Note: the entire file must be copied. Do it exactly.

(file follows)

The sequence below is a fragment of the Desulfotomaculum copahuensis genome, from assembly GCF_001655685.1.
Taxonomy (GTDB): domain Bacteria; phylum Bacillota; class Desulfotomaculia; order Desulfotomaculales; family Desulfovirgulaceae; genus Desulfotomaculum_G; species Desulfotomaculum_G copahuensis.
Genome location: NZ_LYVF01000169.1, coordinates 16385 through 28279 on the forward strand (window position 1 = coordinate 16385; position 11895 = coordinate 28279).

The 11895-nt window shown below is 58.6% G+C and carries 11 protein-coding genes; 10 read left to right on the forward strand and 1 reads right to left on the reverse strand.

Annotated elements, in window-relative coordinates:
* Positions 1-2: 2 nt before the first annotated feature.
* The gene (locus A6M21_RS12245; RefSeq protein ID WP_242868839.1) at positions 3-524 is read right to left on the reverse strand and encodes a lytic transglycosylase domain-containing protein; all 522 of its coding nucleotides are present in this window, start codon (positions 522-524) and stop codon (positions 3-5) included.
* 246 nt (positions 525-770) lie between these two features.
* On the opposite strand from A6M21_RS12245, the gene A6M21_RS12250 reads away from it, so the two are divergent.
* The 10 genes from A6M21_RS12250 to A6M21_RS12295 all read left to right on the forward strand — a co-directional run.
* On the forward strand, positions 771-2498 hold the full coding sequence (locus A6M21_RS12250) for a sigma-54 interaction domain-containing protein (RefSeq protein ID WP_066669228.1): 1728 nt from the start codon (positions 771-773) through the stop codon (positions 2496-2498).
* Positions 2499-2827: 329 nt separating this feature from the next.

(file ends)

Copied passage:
The sequence below is a fragment of the Desulfotomaculum copahuensis genome, from assembly GCF_001655685.1.
Taxonomy (GTDB): domain Bacteria; phylum Bacillota; class Desulfotomaculia; order Desulfotomaculales; family Desulfovirgulaceae; genus Desulfotomaculum_G; species Desulfotomaculum_G copahuensis.
Genome location: NZ_LYVF01000169.1, coordinates 16385 through 28279 on the forward strand (window position 1 = coordinate 16385; position 11895 = coordinate 28279).

The 11895-nt window shown below is 58.6% G+C and carries 11 protein-coding genes; 10 read left to right on the forward strand and 1 reads right to left on the reverse strand.

Annotated elements, in window-relative coordinates:
* Positions 1-2: 2 nt before the first annotated feature.
* The gene (locus A6M21_RS12245; RefSeq protein ID WP_242868839.1) at positions 3-524 is read right to left on the reverse strand and encodes a lytic transglycosylase domain-containing protein; all 522 of its coding nucleotides are present in this window, start codon (positions 522-524) and stop codon (positions 3-5) included.
* 246 nt (positions 525-770) lie between these two features.
* On the opposite strand from A6M21_RS12245, the gene A6M21_RS12250 reads away from it, so the two are divergent.
* The 10 genes from A6M21_RS12250 to A6M21_RS12295 all read left to right on the forward strand — a co-directional run.
* On the forward strand, positions 771-2498 hold the full coding sequence (locus A6M21_RS12250) for a sigma-54 interaction domain-containing protein (RefSeq protein ID WP_066669228.1): 1728 nt from the start codon (positions 771-773) through the stop codon (positions 2496-2498).
* Positions 2499-2827: 329 nt separating this feature from the next.